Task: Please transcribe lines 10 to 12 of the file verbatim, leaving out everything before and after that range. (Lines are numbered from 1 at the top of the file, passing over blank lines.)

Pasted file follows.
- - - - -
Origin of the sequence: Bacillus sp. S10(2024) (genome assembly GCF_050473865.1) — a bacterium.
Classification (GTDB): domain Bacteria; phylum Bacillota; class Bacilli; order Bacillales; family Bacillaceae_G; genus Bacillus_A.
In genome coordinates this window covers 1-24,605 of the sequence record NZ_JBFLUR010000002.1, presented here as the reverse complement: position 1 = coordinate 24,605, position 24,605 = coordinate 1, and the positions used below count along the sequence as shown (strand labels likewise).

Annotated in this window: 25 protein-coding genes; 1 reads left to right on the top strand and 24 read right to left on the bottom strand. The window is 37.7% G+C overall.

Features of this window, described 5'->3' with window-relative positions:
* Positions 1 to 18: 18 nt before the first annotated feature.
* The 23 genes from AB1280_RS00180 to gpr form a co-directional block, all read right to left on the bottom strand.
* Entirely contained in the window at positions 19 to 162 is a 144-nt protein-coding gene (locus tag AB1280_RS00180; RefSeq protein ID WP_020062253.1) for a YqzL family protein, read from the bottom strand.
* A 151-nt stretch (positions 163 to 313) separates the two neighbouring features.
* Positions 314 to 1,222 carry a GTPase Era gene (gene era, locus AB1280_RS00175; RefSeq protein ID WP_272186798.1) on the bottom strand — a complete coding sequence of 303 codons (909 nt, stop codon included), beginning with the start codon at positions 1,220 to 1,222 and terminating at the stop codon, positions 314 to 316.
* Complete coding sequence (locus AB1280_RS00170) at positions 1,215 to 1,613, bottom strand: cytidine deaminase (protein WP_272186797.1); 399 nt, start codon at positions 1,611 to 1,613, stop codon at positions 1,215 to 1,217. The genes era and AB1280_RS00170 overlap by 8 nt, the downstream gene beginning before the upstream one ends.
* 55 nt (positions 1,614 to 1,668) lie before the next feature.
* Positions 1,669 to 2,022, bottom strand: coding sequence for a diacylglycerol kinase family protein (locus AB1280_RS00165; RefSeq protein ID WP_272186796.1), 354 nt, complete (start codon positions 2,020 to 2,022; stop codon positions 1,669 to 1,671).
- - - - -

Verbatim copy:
* Positions 314 to 1,222 carry a GTPase Era gene (gene era, locus AB1280_RS00175; RefSeq protein ID WP_272186798.1) on the bottom strand — a complete coding sequence of 303 codons (909 nt, stop codon included), beginning with the start codon at positions 1,220 to 1,222 and terminating at the stop codon, positions 314 to 316.
* Complete coding sequence (locus AB1280_RS00170) at positions 1,215 to 1,613, bottom strand: cytidine deaminase (protein WP_272186797.1); 399 nt, start codon at positions 1,611 to 1,613, stop codon at positions 1,215 to 1,217. The genes era and AB1280_RS00170 overlap by 8 nt, the downstream gene beginning before the upstream one ends.
* 55 nt (positions 1,614 to 1,668) lie before the next feature.